This week on the Practical 365 podcast, Paul and I are talking about Microsoft Teams and the Hybrid Workplace. Microsoft has released “Hybrid Work Guides for your Business”. And, whilst producing brochures for your executives to read about how to improve Hybrid work – Teams Rooms gets some licensing changes – which you’ll either love or… not love so much. Plus, ever wanted a universal translator? Teams delivers…
TEC – The Experts Conference is less than two weeks away
Will you be joining the Practical 365 crew in Atlanta? If so, make sure you prepare accordingly because in-conferences are firmly back and happening – as TEC will be in full flow from September 20th – 21st. Join Paul Robichaux, Tony Redmond, Ragnar Heil, and other MVPs. As Paul says on the show – the standard for TEC is extremely high so you’ll be in for a treat if you can make it. If you can’t make it, then join us next time on the show LIVE from TEC.
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MEC: The Lost Conference is Airlifted Back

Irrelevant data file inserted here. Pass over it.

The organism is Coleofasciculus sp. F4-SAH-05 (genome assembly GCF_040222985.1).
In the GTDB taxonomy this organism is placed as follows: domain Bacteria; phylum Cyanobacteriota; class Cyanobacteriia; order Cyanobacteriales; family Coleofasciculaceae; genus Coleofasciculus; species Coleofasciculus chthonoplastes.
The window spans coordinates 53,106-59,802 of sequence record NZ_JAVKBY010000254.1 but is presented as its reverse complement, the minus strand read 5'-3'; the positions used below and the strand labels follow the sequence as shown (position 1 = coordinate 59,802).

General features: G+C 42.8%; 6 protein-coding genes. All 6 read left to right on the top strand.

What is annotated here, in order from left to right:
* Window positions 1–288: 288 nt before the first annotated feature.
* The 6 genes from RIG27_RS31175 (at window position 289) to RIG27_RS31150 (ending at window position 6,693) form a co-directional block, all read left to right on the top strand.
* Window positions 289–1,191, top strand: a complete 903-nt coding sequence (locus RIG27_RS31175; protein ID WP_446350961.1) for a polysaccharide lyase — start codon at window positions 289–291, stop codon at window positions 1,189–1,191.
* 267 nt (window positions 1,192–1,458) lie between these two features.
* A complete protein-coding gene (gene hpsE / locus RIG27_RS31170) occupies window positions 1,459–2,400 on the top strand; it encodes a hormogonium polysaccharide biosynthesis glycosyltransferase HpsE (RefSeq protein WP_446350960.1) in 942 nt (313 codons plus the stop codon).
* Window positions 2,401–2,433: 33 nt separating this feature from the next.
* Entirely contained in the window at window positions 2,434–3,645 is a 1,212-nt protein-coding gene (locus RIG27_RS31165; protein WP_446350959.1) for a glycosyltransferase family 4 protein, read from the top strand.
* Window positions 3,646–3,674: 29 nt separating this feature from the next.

The Microsoft Exchange Conference, MEC, was last held in-person for one last hurrah in Austin, Texas in 2014 – but MEC is BACK but with a twist. It’s an airlift-style community event. These are obviously much better in person, as a large proportion of the value of a conference is the networking & social aspects. The Teams airlifts – even the virtual ones – have been good. On the show, we discuss the line-up, which includes Microsoft luminaries like Perry Clarke, and a few names you might know – including a trio of my former podcast co-hosts, including former Practical 365 podcast co-host Sigi, and my former UC Architects co-hosts, Michel De Rooij & Dave Stork. Plus, as you might expect – some Microsoft names you know and love, with a sprinkling of Greg Taylor and Tony Redmond. It’s not an in-person conference like TEC but MEC might be the best virtual event you’ll attend this year.